Canadian Margaret Atwood co-winner of the Booker Prize

The Booker Prize, a prestigious British literary prize, was awarded Monday evening to Canadian writers Margaret Atwood and Anglo-Nigerian Bernardine Evaristo, respectively for “The Testaments” and “Girl, Woman, Other”, devoted to the best works of fiction in English of the ‘year.

Already crowned 19 years ago, the Canadian novelist and poet Margaret Atwood is this time rewarded for “The Testaments” (“The Testaments”), the highly anticipated sequel to “The Scarlet Handmaid” (“The Handmaid’s Tale”), dystopia terrifying misogynist who has established herself as a true feminist manifesto in the era of the #MeToo movement.

The book “The Scarlet Handmaid”, published in 1985, became a hit TV series in 2017 that boosted sales of the novel, the English edition of which reached eight million copies worldwide.

Often cited for the Nobel Prize in Literature, Margaret Atwood, 79, already won the Booker Prize in 2000 for her historical novel “The Blind Killer”.

“I’m very surprised, I would have thought I was too old,” reacted Margaret Atwood, who wore a badge from the environmental movement Extinction Rebellion.

The 2019 Booker Prize was also awarded to the Anglo-Nigerian Bernardine Evaristo for “Girl, Woman, Other” (not translated into French), a chronicle of the life of black families in Great Britain.

“I am the first black woman to win this prize,” reacted Bernardine Evaristo, 60, who considered it “incredible” to share the prize with a “legend” such as Margaret Atwood.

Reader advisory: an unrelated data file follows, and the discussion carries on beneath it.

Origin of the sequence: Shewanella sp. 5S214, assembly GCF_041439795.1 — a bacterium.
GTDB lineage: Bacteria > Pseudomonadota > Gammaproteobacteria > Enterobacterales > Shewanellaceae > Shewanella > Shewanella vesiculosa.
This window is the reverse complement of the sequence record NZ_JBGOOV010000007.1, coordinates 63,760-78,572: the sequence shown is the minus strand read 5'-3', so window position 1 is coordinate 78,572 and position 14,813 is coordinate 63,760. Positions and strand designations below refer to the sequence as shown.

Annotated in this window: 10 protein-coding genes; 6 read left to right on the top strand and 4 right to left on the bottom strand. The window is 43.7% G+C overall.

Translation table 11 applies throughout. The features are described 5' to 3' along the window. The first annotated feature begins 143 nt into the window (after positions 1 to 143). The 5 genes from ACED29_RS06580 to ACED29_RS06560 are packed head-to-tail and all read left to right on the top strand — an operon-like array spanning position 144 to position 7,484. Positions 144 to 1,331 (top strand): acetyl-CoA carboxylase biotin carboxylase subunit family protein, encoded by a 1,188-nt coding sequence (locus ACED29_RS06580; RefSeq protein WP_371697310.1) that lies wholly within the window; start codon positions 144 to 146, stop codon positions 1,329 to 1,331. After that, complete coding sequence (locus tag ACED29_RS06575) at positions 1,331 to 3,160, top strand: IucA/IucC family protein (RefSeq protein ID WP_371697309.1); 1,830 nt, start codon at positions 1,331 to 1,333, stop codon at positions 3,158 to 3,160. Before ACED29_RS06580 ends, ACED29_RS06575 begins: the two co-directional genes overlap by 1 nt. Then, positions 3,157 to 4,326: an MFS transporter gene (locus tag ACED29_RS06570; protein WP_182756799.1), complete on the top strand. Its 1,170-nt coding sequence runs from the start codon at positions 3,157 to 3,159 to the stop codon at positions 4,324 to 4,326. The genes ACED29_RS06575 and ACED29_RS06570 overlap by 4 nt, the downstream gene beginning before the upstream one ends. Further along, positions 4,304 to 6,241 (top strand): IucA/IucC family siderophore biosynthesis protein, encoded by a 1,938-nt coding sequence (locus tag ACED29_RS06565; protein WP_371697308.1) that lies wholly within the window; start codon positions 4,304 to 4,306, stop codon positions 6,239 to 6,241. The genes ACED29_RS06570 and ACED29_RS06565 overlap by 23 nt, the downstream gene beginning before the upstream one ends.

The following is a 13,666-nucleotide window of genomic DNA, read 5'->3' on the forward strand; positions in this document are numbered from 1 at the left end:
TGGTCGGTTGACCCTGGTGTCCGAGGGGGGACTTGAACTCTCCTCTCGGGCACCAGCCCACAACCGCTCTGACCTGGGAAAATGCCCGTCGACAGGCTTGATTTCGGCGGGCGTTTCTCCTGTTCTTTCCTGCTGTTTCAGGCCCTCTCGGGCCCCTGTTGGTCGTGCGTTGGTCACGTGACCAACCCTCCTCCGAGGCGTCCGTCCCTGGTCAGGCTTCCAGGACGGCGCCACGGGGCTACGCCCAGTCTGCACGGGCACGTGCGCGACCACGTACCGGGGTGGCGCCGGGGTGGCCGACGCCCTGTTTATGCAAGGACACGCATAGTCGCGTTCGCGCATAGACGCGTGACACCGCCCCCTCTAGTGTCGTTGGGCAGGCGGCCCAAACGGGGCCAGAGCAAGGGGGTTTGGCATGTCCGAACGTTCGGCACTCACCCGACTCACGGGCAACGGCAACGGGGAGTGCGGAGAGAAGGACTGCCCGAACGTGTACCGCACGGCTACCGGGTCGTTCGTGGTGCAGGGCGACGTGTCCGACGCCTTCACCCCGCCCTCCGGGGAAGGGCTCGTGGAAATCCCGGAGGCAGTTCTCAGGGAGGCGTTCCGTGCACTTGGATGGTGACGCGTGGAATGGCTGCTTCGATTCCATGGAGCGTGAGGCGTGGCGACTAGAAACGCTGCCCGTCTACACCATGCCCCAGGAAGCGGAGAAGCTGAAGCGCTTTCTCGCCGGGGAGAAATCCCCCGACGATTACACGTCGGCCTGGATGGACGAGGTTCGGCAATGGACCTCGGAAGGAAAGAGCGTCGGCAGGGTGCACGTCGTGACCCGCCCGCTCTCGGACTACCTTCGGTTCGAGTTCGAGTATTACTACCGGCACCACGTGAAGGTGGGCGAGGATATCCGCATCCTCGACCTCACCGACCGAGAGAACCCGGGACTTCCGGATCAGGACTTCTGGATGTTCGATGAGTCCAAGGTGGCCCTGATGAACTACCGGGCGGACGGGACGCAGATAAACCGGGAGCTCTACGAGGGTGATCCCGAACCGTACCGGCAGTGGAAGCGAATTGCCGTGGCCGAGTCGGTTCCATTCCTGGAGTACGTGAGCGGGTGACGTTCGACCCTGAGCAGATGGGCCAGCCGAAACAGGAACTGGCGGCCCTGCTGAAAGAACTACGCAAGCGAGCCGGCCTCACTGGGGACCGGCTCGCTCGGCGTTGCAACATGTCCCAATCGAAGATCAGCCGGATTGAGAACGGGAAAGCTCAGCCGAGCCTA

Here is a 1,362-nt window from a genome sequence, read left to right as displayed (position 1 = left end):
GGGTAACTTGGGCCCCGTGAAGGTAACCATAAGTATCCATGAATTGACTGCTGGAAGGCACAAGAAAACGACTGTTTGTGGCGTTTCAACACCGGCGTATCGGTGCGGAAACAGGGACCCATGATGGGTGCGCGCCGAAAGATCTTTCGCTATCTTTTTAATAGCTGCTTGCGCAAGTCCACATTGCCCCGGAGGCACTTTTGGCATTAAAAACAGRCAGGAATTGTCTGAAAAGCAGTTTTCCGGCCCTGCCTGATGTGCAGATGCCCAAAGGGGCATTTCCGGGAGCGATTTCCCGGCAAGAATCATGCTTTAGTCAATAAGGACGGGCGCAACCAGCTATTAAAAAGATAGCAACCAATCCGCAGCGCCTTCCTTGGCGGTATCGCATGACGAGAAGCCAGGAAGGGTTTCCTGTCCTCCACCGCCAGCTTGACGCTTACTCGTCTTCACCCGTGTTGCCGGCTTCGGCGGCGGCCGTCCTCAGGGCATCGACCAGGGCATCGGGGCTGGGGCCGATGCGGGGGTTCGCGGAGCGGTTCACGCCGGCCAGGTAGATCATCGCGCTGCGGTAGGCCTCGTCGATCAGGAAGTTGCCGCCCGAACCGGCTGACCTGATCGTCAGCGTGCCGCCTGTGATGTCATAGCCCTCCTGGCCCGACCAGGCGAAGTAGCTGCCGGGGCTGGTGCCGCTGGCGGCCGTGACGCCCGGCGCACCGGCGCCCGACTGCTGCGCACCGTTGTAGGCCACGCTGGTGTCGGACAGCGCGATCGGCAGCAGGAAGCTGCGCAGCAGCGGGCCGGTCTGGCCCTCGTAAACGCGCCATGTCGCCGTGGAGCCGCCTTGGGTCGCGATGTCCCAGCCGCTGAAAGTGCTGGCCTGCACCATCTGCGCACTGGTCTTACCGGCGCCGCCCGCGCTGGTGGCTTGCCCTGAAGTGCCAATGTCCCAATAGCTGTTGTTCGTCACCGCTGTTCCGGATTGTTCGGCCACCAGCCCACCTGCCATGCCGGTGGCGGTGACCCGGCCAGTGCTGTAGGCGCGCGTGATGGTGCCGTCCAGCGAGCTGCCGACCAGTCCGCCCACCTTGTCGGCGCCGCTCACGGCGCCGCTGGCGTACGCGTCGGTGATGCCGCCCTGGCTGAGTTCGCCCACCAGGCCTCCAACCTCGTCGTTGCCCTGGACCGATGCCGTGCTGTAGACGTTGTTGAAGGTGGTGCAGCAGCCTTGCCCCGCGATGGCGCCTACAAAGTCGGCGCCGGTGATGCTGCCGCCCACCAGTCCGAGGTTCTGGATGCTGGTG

Bernardine Evaristo’s novel is divided into as many chapters as characters, mainly black women from several backgrounds and generations, against the backdrop of a permanent questioning of color and racism, in the relationship to culture, sex. From Barbados to Nigeria, all the protagonists find themselves in London with a family bond or friendship or esteem.

This is the third time since its creation 50 years ago that the prize crowns two books simultaneously, after 1974 and 1997. The rules have since evolved, preventing such a configuration in principle, but according to the president of the jury Peter Florence, “ the situation demanded to choose these two books”.

Launched in 1969, the Booker Prize rewards each year the author of the “best novel written in English and published in the United Kingdom” of 50,000 books that will be shared between the two winners.

The two writers said they were delighted to share the prize. Bernardine Evaristo explained that this reward would be used to repay her loan, Margaret Atwood indicating that she would donate it to charity.

Last year, writer Anna Burns was the first Northern Irish woman to win the prize, for her novel ‘Milkman’.

Among the six finalists selected this year were four women.

The American Lucy Ellmann was selected for “Ducks, Newburyport”, a 1000-page novel-river built around the monologue of a housewife from Ohio, declined in one sentence almost without interruption.

Elif Shafak, Turkey’s most widely read writer, was in the running with ’10 Minutes 38 Seconds in This Strange World’, about the memories of a prostitute in Istanbul’s slums.

Winner of the prestigious prize too, in 1981 for “The Midnight Children”, Salman Rushdie, 72, was selected for “Quixote”, a modern version of the picaresque epic of Cervantes’ hero transposed to America.

Finally, the Nigerian Chigozie Obioma competed with “The Orchestra of Minorities” (“An Orchestra of Minorities”), dedicated to a chicken farmer in a small town in Nigeria. It is “a heart-pounding tale of Odyssian proportions,” according to jury member Afua Hirsch. The author had already been selected in 2015.

Until 2013, the Booker Prize was reserved for nationals of Commonwealth States, before opening the following year to other English-speaking countries.

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Canadian Margaret Atwood co-winner of the Booker Prize